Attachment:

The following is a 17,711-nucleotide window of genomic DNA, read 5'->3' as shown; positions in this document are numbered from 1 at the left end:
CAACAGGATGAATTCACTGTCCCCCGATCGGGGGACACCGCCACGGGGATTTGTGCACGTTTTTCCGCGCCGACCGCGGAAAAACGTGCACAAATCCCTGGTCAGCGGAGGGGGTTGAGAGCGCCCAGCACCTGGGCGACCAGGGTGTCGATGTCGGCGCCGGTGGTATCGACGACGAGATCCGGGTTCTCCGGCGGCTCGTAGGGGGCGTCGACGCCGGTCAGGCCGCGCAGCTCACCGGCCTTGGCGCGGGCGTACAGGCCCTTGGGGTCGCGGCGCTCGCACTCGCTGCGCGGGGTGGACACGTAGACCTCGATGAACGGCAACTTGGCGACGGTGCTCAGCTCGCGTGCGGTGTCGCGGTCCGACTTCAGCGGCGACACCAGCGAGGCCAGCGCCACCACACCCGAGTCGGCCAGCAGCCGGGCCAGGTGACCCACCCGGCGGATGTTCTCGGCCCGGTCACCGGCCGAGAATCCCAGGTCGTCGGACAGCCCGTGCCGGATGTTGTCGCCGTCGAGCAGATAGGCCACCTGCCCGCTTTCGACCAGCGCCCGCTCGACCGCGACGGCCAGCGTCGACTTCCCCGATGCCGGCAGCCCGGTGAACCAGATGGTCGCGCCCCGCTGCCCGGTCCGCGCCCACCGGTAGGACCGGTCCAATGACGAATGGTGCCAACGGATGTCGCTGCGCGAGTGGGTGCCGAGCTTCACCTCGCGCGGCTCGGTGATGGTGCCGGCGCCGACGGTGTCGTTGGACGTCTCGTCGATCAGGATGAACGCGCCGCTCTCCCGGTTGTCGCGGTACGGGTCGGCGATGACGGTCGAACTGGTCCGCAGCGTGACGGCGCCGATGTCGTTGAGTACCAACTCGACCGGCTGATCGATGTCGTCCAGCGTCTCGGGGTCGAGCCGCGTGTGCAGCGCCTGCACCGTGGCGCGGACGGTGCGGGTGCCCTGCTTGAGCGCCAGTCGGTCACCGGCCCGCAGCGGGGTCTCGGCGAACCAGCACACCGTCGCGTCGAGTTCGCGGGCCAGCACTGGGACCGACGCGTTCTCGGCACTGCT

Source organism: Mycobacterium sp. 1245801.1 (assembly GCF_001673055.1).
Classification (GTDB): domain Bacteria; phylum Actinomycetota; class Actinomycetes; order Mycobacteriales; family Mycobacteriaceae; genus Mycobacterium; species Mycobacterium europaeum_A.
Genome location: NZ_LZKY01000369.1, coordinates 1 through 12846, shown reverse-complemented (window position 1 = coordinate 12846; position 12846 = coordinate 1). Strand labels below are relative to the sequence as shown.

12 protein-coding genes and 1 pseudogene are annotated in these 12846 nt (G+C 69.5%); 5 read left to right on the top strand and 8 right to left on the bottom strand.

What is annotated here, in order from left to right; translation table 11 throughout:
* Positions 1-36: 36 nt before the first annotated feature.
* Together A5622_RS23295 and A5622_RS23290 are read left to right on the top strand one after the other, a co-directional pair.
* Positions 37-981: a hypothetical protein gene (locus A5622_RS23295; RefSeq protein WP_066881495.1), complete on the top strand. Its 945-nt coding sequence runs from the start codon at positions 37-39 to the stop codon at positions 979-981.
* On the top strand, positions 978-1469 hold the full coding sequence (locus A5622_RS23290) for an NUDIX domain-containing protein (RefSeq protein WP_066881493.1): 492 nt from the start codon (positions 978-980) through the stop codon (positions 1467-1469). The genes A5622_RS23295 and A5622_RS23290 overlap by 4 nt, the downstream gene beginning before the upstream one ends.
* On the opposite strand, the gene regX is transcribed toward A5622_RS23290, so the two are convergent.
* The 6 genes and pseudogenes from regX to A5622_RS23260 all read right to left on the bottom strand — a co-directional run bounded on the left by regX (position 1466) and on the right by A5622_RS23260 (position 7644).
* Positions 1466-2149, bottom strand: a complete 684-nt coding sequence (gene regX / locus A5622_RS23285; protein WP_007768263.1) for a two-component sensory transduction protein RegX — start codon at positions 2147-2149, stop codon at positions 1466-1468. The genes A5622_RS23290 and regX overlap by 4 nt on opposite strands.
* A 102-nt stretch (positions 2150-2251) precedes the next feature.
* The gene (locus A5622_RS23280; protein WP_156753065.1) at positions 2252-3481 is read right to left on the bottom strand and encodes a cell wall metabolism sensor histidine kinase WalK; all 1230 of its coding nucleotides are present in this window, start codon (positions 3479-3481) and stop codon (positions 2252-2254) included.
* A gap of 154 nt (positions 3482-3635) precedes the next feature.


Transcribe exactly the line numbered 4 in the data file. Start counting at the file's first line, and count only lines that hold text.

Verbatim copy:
Classification (GTDB): domain Bacteria; phylum Actinomycetota; class Actinomycetes; order Mycobacteriales; family Mycobacteriaceae; genus Mycobacterium; species Mycobacterium europaeum_A.